But it is absolutely right that the way in which people work and are employed, and the way in which consumers engage with services and contractors, has changed dramatically because of technology and the way that our lives are developing. As my hon. Friend the Member for Thirsk and Malton said, the Government have instigated the Taylor review. Matthew Taylor was commissioned to undertake an in-depth, detailed review last year of modern working practices. The question around the balance of rights and benefits between the employed and the self-employed has become much more relevant as we move away from conventional employment relationships, and there is a greater prevalence of new business models and employment practices.
I met Matthew Taylor just last night to talk about his review and his aspirations. It became clear from that discussion that his review is a stepping stone, and that these kinds of employment practices will continue to change and develop.
Many of us, me included, are broadly sympathetic to the points that the hon. Member for North Ayrshire and Arran is making. The concern on the Government side—certainly it is my concern—is about overcomplicating the Bill, thereby putting it in jeopardy. My hon. Friend the Minister mentioned the Taylor review, which is particularly interesting. Could he give me comfort by confirming that this Bill, if it remained unamended in this regard, would fall under the scope of the Taylor review and its recommendations?
My hon. Friend is absolutely right, and I hope that I can give him the comfort he seeks. The Taylor review made a number of recommendations, including some relating specifically to the self-employed and those on zero-hours contracts, as has been said. It might be helpful for the Committee if I clarified the position on the employment status of people who are engaged on zero-hours contracts.
There is a perception that individuals who have flexible work contracts—or who work on zero-hours contracts, as they are termed—automatically have fewer employment rights. That is not the case and an individual’s employment status is established by the reality of their working relationship. An employer cannot and must not remove statutory rights for an individual simply by getting them to sign up to a contract with flexible hours of work. That means that individuals who are on zero-hours contracts, part-time contracts or any other type of flexible arrangement can still be eligible for the same statutory employment rights as any full-time employee doing the same work. An individual on a zero-hours contract might already qualify for parental bereavement leave under the terms of the Bill. It is important to ensure that that point is not lost in these important discussions.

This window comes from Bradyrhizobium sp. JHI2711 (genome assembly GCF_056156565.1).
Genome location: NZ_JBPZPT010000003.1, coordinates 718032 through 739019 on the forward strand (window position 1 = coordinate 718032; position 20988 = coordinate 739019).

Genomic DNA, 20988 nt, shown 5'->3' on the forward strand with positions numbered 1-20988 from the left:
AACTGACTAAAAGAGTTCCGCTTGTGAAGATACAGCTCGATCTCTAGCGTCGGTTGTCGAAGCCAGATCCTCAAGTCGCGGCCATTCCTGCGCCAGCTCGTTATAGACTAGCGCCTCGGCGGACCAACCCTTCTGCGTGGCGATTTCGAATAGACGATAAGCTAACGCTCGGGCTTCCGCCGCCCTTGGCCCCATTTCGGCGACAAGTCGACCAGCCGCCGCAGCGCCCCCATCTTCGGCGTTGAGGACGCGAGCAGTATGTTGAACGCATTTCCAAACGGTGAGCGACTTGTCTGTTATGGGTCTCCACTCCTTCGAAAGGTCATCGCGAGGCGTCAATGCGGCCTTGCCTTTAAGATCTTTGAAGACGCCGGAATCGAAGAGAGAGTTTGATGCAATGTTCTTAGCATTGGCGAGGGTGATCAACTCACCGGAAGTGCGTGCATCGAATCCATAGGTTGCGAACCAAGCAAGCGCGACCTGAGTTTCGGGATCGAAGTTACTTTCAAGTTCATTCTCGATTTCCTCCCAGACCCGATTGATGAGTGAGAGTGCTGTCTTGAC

The Government’s response to the Taylor review is long awaited. We hope we can publish that review very shortly. I cannot at this stage give a definitive time, but I think the term “imminent” is—
Yes. There is a great expectation that in the very near future, the response to the review will come from the Government, and I think it will address such issues. The review included comments about the approach to tax, parental leave and pay entitlements for self-employed people. I suggest that this is not the time to include the new clause in the Bill. I think it is presumptive for us to talk unilaterally about this issue when in a short period of time, wider employment rights—
I can reassure the hon. Lady that the Government’s response to the Taylor review will, I am sure, specifically address the points made by Matthew Taylor in relation to flexible working, zero-hours contracts and parental benefits. I think I can give her some comfort that those are exactly the kind of things that Matthew Taylor is passionately promoting and that the Government are keen to respond to in the near future.
It would be easy for us to get caught up in the wider discussion about employment rights and what will happen in response to the Taylor review. It is worth remembering the drivers behind the Bill, and the previous Bill brought forward by my hon. Friend the Member for Colchester. I understand his nervousness about over-complicating what is in effect a framework Bill.
My hon. Friend the Member for Thirsk and Malton, whose Bill this is, makes the clear point that the Bill has to be properly costed. All Members of the Committee will understand. We have among us an eminent colleague with ministerial experience at the Treasury who is looking at me. I understand what is going through his mind. He wants to ensure that there are rigorous numbers attached to this. Accepting the new clause would make the process much more complex and should be avoided.
The Bill and its predecessor have come about because, at a time of tragedy, time away from the workplace was either not allowed or extremely limited. That is the issue we are trying to address, and I do not want to lose sight of that as we debate these important issues.
I just want to be absolutely sure about the Taylor review. The Minister mentioned that matters such as self-employment will be discussed. Would the Bill, if enacted, retrospectively cover those people? Would it be stated in detail that the Bill would be covered by the Taylor review? The same goes for precarious work. I just want a guarantee.
I can absolutely reassure the hon. Lady that the response to the Taylor review will consider the issue of flexible working, those on zero-hours contracts and their access to benefits. It will be covered; I can reassure the hon. Lady of that.
With those reassurances, I hope we can agree that it will be best to consider issues of rights and entitlements for the self-employed and those working on zero-hours contracts in the round, rather than in isolation as we would be doing with the new clause. Since those issues are being actively considered elsewhere, the Bill is not the right place to address them. On that basis and with those reassurances, I hope the hon. Lady will withdraw her new clause.